Dr. Mark A. Melton, professor of Biology and dean of the School of Sciences, Mathematics and Public Health, accompanied eight students to the 15th Annual Biomedical Research Conference for Minority Students (ABRCMS) in Seattle, Washington from November 11 through November 15. The students, Dion Casey, Michelle Bundy, Roxanne Smith, research associate, James Outlaw, Justin Jones, DeAsia Lewis, Porscha Walton, and Aaron Manning networked with other students while navigating the many summer research internship and graduate school opportunities.
ABRCMS is the largest, professional conference for biomedical, bioengineering, and behavioral mathematic students, attracting approximately 4,400 individuals, including approximately 2,600 undergraduate students, 500 graduate students & postdoctoral scientists, and 1,200 faculty, program directors and administrators. Students represent more about 350 U.S. colleges and universities.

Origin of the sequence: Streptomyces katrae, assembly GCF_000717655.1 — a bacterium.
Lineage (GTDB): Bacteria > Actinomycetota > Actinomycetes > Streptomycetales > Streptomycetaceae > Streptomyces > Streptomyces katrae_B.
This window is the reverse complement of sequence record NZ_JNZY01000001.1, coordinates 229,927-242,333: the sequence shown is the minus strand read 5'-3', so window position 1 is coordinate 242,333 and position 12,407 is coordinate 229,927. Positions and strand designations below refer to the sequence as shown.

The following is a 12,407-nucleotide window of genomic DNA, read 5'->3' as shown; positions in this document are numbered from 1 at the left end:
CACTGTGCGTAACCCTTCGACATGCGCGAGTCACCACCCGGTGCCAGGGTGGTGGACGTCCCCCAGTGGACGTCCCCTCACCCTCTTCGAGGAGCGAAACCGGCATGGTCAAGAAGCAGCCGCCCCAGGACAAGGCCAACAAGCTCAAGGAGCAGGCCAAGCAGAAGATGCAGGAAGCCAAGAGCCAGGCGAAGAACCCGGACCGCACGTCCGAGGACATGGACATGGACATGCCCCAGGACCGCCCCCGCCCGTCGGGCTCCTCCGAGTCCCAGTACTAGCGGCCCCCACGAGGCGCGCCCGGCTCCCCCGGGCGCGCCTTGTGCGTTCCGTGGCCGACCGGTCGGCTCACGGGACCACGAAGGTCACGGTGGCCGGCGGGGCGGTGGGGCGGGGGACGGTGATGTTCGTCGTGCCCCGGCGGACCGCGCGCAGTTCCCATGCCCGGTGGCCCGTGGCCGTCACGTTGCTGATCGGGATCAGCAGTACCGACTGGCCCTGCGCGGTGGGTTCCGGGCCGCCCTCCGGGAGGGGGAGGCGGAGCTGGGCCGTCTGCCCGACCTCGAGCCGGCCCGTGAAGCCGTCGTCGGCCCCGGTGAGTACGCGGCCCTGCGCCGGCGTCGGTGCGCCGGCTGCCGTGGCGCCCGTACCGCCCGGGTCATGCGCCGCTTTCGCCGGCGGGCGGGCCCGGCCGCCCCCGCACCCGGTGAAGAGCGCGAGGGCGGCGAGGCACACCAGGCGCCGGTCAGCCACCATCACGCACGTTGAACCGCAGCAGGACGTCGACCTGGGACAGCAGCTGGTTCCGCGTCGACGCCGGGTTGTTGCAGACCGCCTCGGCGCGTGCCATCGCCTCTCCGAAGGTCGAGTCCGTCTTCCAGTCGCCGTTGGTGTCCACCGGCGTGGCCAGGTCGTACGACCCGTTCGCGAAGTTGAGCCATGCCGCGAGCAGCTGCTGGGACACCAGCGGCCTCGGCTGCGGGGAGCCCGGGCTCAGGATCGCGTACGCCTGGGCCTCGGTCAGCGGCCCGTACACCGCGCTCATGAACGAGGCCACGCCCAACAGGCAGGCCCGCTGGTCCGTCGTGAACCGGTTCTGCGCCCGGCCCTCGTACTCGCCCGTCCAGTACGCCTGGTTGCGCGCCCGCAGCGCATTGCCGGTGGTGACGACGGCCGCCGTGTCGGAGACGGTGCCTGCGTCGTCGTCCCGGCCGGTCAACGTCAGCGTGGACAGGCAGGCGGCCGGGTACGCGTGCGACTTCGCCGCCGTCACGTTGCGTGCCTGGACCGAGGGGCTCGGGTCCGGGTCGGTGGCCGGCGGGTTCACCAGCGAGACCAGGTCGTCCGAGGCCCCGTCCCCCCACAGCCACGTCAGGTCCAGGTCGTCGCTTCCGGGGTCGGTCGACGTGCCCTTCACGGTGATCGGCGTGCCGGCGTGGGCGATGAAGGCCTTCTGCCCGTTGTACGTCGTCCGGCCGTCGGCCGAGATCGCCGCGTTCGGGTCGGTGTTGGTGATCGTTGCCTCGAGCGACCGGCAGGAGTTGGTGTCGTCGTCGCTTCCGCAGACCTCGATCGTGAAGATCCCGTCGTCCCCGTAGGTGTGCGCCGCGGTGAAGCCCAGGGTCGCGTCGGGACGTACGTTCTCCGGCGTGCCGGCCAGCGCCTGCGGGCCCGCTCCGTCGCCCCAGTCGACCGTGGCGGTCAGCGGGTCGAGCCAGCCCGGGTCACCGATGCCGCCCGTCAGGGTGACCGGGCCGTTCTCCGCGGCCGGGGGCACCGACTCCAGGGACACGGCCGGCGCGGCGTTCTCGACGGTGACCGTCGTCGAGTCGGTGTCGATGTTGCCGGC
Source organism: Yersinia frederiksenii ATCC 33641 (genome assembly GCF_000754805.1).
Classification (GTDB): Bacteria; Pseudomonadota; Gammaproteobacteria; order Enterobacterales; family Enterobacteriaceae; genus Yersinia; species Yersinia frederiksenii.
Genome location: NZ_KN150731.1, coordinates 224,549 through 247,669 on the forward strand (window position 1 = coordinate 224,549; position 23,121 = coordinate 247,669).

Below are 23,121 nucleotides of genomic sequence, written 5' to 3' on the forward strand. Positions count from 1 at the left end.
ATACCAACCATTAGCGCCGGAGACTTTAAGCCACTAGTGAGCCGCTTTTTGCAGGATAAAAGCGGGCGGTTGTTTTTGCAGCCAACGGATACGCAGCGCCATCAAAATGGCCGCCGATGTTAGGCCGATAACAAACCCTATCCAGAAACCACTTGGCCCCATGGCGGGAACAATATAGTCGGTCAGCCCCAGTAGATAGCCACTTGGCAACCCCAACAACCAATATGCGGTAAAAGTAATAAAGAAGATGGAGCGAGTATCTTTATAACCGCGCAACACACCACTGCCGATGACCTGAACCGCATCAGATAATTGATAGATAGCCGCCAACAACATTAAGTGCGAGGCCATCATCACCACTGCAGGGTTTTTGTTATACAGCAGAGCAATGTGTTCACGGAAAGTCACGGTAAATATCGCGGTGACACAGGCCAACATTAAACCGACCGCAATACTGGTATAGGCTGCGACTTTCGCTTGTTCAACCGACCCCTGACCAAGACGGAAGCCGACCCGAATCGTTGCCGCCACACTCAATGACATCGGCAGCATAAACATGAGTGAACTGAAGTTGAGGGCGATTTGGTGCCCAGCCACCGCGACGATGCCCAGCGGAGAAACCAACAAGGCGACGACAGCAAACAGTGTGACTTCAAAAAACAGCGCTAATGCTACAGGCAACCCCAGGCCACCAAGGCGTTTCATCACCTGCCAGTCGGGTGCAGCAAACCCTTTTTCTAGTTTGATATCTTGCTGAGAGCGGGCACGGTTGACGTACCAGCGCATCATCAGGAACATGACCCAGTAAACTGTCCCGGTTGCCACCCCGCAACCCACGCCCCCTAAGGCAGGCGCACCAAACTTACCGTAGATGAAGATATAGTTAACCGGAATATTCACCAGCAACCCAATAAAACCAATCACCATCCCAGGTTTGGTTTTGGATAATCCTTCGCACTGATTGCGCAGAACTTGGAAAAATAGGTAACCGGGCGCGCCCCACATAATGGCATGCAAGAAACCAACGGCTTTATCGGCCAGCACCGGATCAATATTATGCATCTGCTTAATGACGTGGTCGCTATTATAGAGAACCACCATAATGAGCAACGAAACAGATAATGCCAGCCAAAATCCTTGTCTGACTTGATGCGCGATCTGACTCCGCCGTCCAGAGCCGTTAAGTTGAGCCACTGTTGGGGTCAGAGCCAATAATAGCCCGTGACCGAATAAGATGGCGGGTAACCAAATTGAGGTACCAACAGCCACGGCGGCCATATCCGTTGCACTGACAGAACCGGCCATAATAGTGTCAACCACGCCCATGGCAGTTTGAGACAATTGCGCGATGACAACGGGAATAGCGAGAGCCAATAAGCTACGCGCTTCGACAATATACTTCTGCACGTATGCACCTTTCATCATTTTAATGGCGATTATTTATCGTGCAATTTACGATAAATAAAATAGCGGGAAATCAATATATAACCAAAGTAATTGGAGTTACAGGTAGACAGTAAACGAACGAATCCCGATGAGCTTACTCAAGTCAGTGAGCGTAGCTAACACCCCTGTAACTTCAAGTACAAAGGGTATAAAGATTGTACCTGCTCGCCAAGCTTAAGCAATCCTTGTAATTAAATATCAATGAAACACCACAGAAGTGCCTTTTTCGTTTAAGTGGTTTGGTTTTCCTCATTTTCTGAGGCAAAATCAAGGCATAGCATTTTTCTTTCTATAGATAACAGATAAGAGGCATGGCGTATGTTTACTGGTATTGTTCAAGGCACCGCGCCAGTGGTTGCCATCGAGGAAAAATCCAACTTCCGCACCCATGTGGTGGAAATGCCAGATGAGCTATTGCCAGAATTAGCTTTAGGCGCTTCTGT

The conference was designed to encourage underrepresented minority students to pursue advanced training in the biomedical and behavioral sciences, engineering, and mathematics and to provide faculty mentors and advisors with resources for facilitating students’ success. Three students, Michelle Bundy, Dion Casey and Porscha Walton each won a travel award, which is valued at $1,500 to attend and present their research.
“The experience was very valuable and rewarding for all.” Melton said. “More than 1,200 vendors from colleges, universities and companies were in attendance to actively recruit some of the best and brightest minority students in the world. All of our students did an excellent job.”
According to Melton, students were also judged on their oral and poster presentations. Out of the five student presentations, two Falcons won in their respective categories: Justin Jones (Developmental Biology & Genetics, SAU Laboratory of Genetics & Integrative Research) and James Outlaw (Engineering, Physics & Mathematics: Nanotechnology). Dr. Melton served as the faculty mentor for both students.